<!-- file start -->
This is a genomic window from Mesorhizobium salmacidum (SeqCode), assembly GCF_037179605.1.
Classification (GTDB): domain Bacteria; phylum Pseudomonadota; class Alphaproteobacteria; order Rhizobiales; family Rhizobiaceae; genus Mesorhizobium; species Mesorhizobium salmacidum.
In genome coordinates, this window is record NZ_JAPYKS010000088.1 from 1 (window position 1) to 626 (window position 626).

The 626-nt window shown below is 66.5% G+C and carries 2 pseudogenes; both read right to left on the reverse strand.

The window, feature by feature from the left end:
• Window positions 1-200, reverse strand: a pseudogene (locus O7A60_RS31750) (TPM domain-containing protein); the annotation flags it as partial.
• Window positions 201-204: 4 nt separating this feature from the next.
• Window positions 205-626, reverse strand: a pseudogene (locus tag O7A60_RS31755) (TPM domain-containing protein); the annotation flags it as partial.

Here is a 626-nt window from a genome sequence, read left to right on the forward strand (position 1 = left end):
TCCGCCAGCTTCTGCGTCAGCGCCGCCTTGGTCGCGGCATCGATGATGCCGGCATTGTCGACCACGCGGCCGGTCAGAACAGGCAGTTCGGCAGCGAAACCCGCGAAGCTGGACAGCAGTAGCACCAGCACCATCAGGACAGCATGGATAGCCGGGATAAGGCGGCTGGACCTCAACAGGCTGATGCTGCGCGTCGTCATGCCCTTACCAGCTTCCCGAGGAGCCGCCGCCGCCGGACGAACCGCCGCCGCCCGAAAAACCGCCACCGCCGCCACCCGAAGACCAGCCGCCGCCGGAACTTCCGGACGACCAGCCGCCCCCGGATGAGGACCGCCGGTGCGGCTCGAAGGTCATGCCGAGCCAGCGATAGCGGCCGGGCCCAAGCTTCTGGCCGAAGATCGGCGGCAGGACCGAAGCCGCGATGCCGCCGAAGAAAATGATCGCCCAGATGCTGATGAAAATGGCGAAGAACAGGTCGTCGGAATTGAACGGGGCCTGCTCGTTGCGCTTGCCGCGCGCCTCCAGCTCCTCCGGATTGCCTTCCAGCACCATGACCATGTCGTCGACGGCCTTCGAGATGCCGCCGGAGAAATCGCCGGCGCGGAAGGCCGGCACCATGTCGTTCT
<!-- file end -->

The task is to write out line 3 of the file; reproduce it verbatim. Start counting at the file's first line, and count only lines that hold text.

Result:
In genome coordinates, this window is record NZ_JAPYKS010000088.1 from 1 (window position 1) to 626 (window position 626).